Hypoxia enhances S-nitrosylation-mediated NMDA receptor inhibition via a thiol oxygen sensor motif

Takahashi, H., Shin, Y., Cho, S. J., Zago, W. M., Nakamura, T., Gu, Z., Ma, Y., Furukawa, H., Liddington, R., Zhang, D., Tong, G., Chen, H. S., Lipton, S. A. (2007) Hypoxia enhances S-nitrosylation-mediated NMDA receptor inhibition via a thiol oxygen sensor motif. Neuron, 53 (1). pp. 53-64. ISSN 0896-6273 (Print)0896-6273 (Linking)

URL: http://www.ncbi.nlm.nih.gov/pubmed/17196530
DOI: 10.1016/j.neuron.2006.11.023

Abstract

Under ambient air conditions, NO inhibits NMDAR activity by reacting with the NR2A subunit C399 along with two additional cysteine pairs if their disulfide bonds are reduced to free thiol groups [NR1(C744,C798); NR2(C87,C320)]. Here we demonstrate that relative hypoxia enhances S-nitrosylation of NMDARs by a unique mechanism involving an "NO-reactive oxygen sensor motif" whose determinants include C744 and C798 of the NR1 subunit. Redox reactions involving these two thiol groups sensitize other NMDAR sites to S-nitrosylation and consequent receptor inhibition, while their own nitrosylation has little effect on NMDAR activity. The crystal structure of the ligand-binding domain of NR1 reveals a flexible disulfide bond (C744-C798), which may account for its susceptibility to reduction and subsequent reaction with NO that is observed with biochemical techniques. These thiols may be nitrosylated preferentially during increasing hypoxia or stroke conditions, thus preventing excessive activity associated with cytotoxicity while avoiding blockade of physiologically active NMDARs.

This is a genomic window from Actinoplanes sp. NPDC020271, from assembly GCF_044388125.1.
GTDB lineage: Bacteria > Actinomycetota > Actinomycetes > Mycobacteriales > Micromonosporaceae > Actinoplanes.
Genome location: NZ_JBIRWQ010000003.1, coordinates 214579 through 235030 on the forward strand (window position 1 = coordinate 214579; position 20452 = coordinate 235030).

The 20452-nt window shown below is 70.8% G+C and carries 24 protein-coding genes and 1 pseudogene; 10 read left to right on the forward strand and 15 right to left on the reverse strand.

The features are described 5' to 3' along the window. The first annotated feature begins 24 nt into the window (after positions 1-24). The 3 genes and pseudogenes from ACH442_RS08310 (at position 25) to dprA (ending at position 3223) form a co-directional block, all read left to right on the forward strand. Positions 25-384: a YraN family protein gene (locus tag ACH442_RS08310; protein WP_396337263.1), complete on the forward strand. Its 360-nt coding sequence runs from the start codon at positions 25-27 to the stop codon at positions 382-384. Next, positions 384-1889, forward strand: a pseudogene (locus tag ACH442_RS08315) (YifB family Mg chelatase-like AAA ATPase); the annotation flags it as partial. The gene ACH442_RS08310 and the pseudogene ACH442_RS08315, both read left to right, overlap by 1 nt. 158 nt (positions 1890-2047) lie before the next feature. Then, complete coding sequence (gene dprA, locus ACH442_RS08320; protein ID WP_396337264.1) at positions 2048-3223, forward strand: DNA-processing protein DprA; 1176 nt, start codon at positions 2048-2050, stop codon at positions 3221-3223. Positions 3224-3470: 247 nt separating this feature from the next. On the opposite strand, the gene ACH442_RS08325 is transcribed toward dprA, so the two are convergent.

Item Type: Paper
Uncontrolled Keywords: Amino Acid Motifs physiology Animals Binding Sites physiology Cell Line Cerebral Cortex metabolism physiopathology Crystallography X-Ray Disulfides Down-Regulation physiology Female Humans Hypoxia, Brain metabolism physiopathology Neurons/ metabolism Nitric Oxide metabolism Oocytes Oxidation Reduction Oxygen metabolism Rats Reactive Oxygen Species metabolism Receptors N-Methyl-D-Aspartate chemistry metabolism S-Nitrosothiols metabolism Sulfhydryl Compounds metabolism Xenopus laevis
Subjects: bioinformatics > genomics and proteomics > small molecules > NMDA receptor
bioinformatics > genomics and proteomics > genetics & nucleic acid processing > protein structure, function, modification > protein structure rendering
Investigative techniques and equipment > x ray crystallography
CSHL Authors:
Communities: CSHL labs > Furukawa lab
Depositing User: Leigh Johnson
Date Deposited: 26 Mar 2012 17:56
Last Modified: 28 Feb 2013 17:50
PMCID: PMC1855274
Related URLs:
URI: http://repository.cshl.edu/id/eprint/25164

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